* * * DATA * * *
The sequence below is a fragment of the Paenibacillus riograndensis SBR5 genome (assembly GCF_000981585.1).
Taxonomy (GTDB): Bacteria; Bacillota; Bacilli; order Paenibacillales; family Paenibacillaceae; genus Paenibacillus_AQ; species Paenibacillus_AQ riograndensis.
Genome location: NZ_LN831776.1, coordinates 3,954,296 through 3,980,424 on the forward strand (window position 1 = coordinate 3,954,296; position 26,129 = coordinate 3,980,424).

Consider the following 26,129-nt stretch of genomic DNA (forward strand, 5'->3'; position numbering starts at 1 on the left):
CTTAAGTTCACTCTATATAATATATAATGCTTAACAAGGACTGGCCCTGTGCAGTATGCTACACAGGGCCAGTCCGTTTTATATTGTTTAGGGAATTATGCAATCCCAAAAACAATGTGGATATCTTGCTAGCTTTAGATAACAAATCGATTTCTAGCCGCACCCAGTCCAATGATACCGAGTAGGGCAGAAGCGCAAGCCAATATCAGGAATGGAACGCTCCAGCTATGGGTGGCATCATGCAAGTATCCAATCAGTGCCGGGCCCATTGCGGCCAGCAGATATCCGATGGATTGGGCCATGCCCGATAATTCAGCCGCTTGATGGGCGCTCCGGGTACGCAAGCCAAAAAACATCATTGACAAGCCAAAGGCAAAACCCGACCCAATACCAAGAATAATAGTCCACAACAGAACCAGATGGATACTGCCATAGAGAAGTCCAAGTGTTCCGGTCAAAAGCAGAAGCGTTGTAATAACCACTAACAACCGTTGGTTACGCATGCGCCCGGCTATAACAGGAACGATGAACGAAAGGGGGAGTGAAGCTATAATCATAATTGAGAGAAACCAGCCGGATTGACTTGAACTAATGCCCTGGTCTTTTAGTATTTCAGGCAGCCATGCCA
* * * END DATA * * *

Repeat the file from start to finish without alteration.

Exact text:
The sequence below is a fragment of the Paenibacillus riograndensis SBR5 genome (assembly GCF_000981585.1).
Taxonomy (GTDB): Bacteria; Bacillota; Bacilli; order Paenibacillales; family Paenibacillaceae; genus Paenibacillus_AQ; species Paenibacillus_AQ riograndensis.
Genome location: NZ_LN831776.1, coordinates 3,954,296 through 3,980,424 on the forward strand (window position 1 = coordinate 3,954,296; position 26,129 = coordinate 3,980,424).

Consider the following 26,129-nt stretch of genomic DNA (forward strand, 5'->3'; position numbering starts at 1 on the left):
CTTAAGTTCACTCTATATAATATATAATGCTTAACAAGGACTGGCCCTGTGCAGTATGCTACACAGGGCCAGTCCGTTTTATATTGTTTAGGGAATTATGCAATCCCAAAAACAATGTGGATATCTTGCTAGCTTTAGATAACAAATCGATTTCTAGCCGCACCCAGTCCAATGATACCGAGTAGGGCAGAAGCGCAAGCCAATATCAGGAATGGAACGCTCCAGCTATGGGTGGCATCATGCAAGTATCCAATCAGTGCCGGGCCCATTGCGGCCAGCAGATATCCGATGGATTGGGCCATGCCCGATAATTCAGCCGCTTGATGGGCGCTCCGGGTACGCAAGCCAAAAAACATCATTGACAAGCCAAAGGCAAAACCCGACCCAATACCAAGAATAATAGTCCACAACAGAACCAGATGGATACTGCCATAGAGAAGTCCAAGTGTTCCGGTCAAAAGCAGAAGCGTTGTAATAACCACTAACAACCGTTGGTTACGCATGCGCCCGGCTATAACAGGAACGATGAACGAAAGGGGGAGTGAAGCTATAATCATAATTGAGAGAAACCAGCCGGATTGACTTGAACTAATGCCCTGGTCTTTTAGTATTTCAGGCAGCCATGCCA